Jonathan Portes makes a vitally important point – that statistics are reality. Apparently arid numbers summarize the lived experience of real people. As Raymond Wolfinger said, “the plural of anecdote is data”. Statistics tell us about facts, whereas anecdotes are subject to sampling error.
Sadly, however, all this misses something – that it takes a theory to kill a theory. When Niall McCrae denies that migrants haven’t depressed wages by saying “Try telling that to my landscape gardener friend, who has been severely undercut by waves of east Europeans” he’s appealing for something more than just statistics. He needs a story.
Here are some I’d tell.
First, not all migrants are competing against native workers. Some are complements, and so help to raise wages. Polish roofers for example allow electricians to get more work done and so earn more. And Filipina maids allow women to work longer hours and earn more.
Secondly, even where migrants tend to reduce wages, there are offsetting mechanisms. For example:
- The fall in wages should increase employment: if prices fall demand rises.
- Immigrants spend their wages. When the Polish landscape gardener spends his money in Wetherspoons, he’s creating work and wages for bar staff.
- The man who employs a cheap Polish landscape gardener has more money left over to spend on other things. This too should create jobs and raise wages.
Now, I’ll concede that these mechanisms are imperfect offsets. The price elasticity of demand for labour is low: we know this because higher minimum wages haven’t destroyed very many jobs. Migrants send some of their money home and so don’t wholly recycle it into the UK economy; and the savings made from employing migrants might be saved or spent overseas.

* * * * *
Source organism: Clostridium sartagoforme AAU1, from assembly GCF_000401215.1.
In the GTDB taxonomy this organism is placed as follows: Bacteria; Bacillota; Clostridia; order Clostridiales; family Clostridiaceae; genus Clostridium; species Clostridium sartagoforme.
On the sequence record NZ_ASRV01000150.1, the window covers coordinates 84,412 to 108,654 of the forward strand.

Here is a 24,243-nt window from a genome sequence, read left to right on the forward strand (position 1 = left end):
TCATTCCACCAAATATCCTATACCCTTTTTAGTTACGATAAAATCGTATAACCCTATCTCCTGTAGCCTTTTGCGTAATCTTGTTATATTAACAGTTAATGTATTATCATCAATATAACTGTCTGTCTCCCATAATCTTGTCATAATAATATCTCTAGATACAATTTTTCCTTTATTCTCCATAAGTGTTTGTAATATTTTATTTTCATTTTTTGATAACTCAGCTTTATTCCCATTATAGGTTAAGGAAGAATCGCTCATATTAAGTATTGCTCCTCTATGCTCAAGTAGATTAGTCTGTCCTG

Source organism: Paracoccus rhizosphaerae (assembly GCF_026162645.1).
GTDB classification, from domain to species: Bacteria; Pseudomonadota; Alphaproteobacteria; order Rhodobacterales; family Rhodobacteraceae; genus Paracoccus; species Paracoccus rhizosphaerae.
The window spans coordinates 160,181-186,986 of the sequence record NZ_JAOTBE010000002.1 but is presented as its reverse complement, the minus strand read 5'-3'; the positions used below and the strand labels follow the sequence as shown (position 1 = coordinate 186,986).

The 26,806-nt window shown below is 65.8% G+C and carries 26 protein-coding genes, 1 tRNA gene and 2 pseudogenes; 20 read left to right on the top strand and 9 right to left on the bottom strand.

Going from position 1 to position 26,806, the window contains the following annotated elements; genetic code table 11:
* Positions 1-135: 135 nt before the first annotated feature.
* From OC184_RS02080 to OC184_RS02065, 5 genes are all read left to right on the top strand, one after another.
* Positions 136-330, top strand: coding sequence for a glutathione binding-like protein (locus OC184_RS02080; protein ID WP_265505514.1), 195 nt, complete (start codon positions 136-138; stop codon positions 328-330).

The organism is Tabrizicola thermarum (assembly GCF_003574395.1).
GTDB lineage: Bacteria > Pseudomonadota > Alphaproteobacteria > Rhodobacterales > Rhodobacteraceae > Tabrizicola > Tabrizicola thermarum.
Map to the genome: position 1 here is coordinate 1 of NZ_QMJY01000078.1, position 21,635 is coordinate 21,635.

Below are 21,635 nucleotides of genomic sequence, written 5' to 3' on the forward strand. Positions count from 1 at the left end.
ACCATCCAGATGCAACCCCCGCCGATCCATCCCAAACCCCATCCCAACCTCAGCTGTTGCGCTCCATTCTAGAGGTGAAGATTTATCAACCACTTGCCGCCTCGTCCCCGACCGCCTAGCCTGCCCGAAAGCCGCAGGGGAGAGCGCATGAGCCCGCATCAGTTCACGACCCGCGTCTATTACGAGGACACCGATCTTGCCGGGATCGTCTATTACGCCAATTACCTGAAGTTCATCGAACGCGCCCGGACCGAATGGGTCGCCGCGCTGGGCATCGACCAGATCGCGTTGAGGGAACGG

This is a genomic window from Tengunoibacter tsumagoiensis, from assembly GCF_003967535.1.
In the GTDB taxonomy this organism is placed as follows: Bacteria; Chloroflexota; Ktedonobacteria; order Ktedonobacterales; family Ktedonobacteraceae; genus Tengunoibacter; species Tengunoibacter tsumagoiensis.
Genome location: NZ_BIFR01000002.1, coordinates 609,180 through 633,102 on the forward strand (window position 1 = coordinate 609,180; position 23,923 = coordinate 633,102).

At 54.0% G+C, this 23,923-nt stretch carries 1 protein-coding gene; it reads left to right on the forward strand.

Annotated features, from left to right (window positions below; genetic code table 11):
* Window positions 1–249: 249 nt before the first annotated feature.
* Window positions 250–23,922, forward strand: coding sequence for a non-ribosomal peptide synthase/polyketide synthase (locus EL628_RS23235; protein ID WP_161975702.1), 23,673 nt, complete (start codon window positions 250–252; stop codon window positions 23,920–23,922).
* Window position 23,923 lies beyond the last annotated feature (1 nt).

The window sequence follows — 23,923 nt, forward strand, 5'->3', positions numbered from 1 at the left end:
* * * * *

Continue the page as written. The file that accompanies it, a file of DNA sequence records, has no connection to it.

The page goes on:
But then, other mechanisms come into play. If migrants do tend to cause weaker wages and aggregate demand, this should be offset by looser monetary policy. And it has been, at least in part: real interest rates have fallen as migrants have arrived. Nobody credits immigrants with cutting their mortgage payments, but perhaps they should.
And even if all this fails, there are still offsets – most obviously, rising minimum wages have mitigated any tendency for low wages to get lower.
All I’m doing here is spelling out mainstream economics (explaining why the lump of labour fallacy is a fallacy) and telling stories to explain a fact – that immigration (pdf), mostly, hasn’t (pdf) greatly depressed wages.
Yes, “migrants arrived and now my wages are lower” is a powerful story. But so too was “my son got the MMR jab and has since been diagnosed with autism. “ Both stories confuse correlation with causality. Which is not surprising. People are terrible at identifying causality in economics, and they pay insufficient attention to evidence that is important but not obvious.
Of course, it is the case that real wages have been under pressure in recent years. But why blame immigrants for this? There are many other culprits: weaker trades unions; fiscal austerity; financialization (pdf); the financial crisis; power-biased technical change; and all the things that have depressed productivity.
And let’s remember something else. It’s not just migrants who have entered the labour force in recent years. So too have older people: there are 2.2 million more over-50s in work now than ten years ago. Economically speaking, entering the labour force from retirement is the same as entering it from Poland. So why blame one for lower wages when you’re not blaming the other?
My point here is simple. Facts matter. But we must back them up with stories, with mechanisms. And there are plenty of these that largely exonerate migrants from blame for falling wages.